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Happy Meleagris gallopavo Day!

2012 November 21

By Jeffery Robichaud

It is nearly Thanksgiving and that can mean only one thing.  Well yeah of course, people camped out overnight in front of Big Box stores to save twenty bucks on a Blu-Ray player…but I was thinking Turkey.  This time of year Turkey is big business, and I always seem to get a call from my folks that involves them asking did you get your Turkey yet?  Everywhere you look there are stories and facts about turkeys.  Heck as I type this, my wife and kids are heading over to pick up their race packets for the “Turkey Trot”. 

But rather than pay homage to the bird that many of us Gobble up, I thought I’d talk about its not so distant cousin and pass the wild turkey around the proverbial table.  My family and I live on top of a ridge with woods and a creek behind us and darned if we don’t get visited by wild turkeys about this time every year.  They like to hang out in the neighbor’s yard and meander back down the hill.  We only see them occasionally, but they must be frequent guests because our high strung dog barely raises his head anymore. 

Over the past several months we’ve had several blog posts about our Conservation Focus Areas which incorporate concepts of vertebrate richness and conserving natural areas that are important for sustaining species diversity.  When I looked into the range of wild turkeys I was actually pretty surprised.  In fact spotting them in my backyard here in Missouri isn’t quite that rare of an occurrence.  According to the National Wild Turkey Federation the estimated 5.3 million Eastern Wild Turkeys can be found pretty much everywhere in my home state of Missouri (and as I can attest even in that white spot around Kansas City where none are shown).

But I can’t leave my blog without sharing with you your compulsory Turkey Trivia.  Last week my family and I were in San Diego for a bit of a vacation.  While on the San Diego Zoo Safari Park’s Tram ride our tour guide was filling our heads full of facts.   Traversing a stretch without animals, she shared how groups of animals are called by different names… a pride of lions, a band of gorillas, a herd of elephants, and my personal favorite…an asylum of loons.  All of which got me thinking, what do you call a group of turkeys?  Come to find out it’s a either a gang or rafter of turkeys.   Seems fitting to call them a gang since my two boys and their gang of friends often strike me as nothing but a bunch of turkeys.  Now you too can impress your friends by checking out some other names for groups of animals here, and be ostentatious at your turkey day gathering by sharing that it is an ostentation of peacocks.  Happy Thanksgiving!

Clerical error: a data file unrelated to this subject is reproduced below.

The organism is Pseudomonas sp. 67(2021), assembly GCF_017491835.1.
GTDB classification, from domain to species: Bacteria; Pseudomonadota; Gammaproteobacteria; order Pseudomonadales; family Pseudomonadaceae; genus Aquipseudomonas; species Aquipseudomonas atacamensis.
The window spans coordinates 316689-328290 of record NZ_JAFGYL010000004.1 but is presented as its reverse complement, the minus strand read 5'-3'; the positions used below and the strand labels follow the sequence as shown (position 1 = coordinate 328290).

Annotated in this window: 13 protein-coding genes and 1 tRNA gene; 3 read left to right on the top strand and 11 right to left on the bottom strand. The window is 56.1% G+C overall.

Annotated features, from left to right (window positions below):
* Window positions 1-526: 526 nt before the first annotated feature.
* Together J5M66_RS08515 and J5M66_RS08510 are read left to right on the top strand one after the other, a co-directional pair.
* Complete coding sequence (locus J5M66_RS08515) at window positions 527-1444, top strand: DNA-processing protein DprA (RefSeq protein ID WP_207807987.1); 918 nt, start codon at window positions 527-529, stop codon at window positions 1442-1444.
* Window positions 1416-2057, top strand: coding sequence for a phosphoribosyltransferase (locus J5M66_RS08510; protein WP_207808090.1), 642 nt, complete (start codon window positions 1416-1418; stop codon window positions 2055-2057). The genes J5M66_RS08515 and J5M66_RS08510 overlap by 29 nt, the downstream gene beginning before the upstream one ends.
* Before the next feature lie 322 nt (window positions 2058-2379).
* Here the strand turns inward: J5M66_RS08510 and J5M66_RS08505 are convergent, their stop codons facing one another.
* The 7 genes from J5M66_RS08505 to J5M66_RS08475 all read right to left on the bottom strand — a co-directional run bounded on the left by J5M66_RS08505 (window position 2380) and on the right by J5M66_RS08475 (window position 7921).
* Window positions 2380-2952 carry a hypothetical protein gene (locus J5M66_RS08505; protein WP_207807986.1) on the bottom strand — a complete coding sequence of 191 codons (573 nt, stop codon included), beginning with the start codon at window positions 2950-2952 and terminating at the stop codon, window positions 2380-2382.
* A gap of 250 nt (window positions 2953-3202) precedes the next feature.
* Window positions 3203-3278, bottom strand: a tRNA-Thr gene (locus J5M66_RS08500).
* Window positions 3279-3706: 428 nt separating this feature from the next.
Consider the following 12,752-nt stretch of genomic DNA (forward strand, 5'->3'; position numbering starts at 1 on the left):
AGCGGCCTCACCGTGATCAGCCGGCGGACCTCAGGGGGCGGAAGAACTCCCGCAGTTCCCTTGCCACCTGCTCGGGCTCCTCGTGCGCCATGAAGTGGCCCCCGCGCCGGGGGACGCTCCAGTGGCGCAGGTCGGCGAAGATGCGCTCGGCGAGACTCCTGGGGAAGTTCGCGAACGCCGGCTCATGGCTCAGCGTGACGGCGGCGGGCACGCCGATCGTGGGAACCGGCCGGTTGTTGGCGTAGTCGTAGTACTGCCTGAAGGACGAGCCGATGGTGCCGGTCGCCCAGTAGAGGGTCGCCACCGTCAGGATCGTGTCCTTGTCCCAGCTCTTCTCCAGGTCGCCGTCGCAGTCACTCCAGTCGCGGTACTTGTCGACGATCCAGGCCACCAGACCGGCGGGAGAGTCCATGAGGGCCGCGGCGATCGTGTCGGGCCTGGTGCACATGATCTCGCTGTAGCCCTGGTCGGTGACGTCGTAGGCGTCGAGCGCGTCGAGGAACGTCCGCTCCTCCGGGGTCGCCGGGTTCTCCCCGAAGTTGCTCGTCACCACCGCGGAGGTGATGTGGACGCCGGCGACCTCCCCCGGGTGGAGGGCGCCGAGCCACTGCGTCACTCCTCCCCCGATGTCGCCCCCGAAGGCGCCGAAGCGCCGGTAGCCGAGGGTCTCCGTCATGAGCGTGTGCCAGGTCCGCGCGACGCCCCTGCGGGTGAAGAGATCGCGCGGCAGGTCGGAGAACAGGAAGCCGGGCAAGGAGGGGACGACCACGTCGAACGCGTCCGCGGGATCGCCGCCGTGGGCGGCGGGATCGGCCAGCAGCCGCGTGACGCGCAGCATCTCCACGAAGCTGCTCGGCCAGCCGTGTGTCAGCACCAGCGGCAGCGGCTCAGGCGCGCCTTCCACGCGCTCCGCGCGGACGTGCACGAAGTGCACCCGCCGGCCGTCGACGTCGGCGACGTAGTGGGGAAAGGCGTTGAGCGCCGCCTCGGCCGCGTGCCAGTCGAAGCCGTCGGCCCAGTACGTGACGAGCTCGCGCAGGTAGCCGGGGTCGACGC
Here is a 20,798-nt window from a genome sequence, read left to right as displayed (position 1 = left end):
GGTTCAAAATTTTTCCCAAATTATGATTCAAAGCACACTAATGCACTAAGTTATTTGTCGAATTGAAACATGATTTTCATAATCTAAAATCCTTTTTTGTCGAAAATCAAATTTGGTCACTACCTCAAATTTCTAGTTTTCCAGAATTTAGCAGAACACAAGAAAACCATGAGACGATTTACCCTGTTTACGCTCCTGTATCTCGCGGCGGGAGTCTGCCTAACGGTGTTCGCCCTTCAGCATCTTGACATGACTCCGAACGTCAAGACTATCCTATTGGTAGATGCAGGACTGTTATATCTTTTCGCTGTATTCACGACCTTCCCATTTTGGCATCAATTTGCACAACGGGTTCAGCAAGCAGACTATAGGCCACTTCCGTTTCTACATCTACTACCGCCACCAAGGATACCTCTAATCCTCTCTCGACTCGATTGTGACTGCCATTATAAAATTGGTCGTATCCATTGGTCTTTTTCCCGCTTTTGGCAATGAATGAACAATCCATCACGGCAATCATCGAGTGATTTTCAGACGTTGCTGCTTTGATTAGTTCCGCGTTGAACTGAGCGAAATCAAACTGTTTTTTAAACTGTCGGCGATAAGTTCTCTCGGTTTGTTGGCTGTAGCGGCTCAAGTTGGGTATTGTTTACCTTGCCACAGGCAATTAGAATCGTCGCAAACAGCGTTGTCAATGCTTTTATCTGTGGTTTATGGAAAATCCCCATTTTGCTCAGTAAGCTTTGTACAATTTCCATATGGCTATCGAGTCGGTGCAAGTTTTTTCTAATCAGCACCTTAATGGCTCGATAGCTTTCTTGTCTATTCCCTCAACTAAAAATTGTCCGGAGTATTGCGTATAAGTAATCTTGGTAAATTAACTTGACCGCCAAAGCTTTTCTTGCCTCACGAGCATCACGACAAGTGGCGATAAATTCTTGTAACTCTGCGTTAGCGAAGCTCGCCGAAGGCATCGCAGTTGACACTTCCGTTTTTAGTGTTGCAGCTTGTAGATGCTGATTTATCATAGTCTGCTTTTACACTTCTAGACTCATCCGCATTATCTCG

About the Author: Jeffery Robichaud is a second generation EPA scientist who has worked for the Agency since 1998. He currently serves as Deputy Director of EPA Region 7′s Environmental Services Division.  On Thursday he will be rooting for Washington since Dallas is only a game behind his beloved Seahawks for a wildcard spot.   

Editor's Note: The opinions expressed here are those of the author. They do not reflect EPA policy, endorsement, or action, and EPA does not verify the accuracy or science of the contents of the blog.

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  1. PLM permalink
    November 21, 2014

    H. B. Paksoy, DPhil

    Published in Journal of American Studies of Turkey 6 (1997): 89

    Most Americans tend to think that the Turkish Republic is named after a bird. As one result, quite a few Turks in the US, at one time or other, had to answer the question “What do you Turks eat during Thanksgiving?” This query is especially heard during November of each year, as Americans prepare to observe the quintessentially American holiday.

    The homeland of the fowl known as Meleagris gallopavo or americana sybestris auis, is the North American continent. The 1494 Tordesillas treaty, forged by the Pope in Rome, granted the monopoly of commerce originating from the newly discovered continent to the Portuguese (as opposed to the Spanish). The Portuguese brought this fowl to their Goa colony in India. Circa 1615, Cihangir (a direct descendent of the founder of the Mughal empire in India, Babur [1483-1530] himself a grandson of Timur [d. 1405] wrote his Tuzuk-u Jahangiri (Institutes of Cihangir). In his book, Cihangir also described this fowl in detail replete with a color drawing. Since Meleagris gallopavo resembled the Meleagris Numida commonly found in Africa (especially in Guinea), and already known in India, the former became known in British India as the “Guinea Fowl” (see O. Caroe, “Why Turkey.” Asian Affairs. October 1970). Meleagris gallopavo was then introduced to Egypt, a province of the Ottoman empire and entered the Turkish language as “hindi” (from India). When traders took a breeding stock from Ottoman (“Turkish”) Egypt to Spain and the British Isles, the bird was designated “Turkey.”

    As a result, the pilgrims landing on Plymouth Rock in 1620 were familiar with “Turkey” when they encountered it in their new home. After the 1776 Declaration of Independence, Benjamin Franklin suggested that “turkey,” native of the land be designated as the symbol of the young American republic. Instead, Haliaeetus Leucocephalus (Bald Eagle) was given this honor.

    from the book
    HB Paksoy

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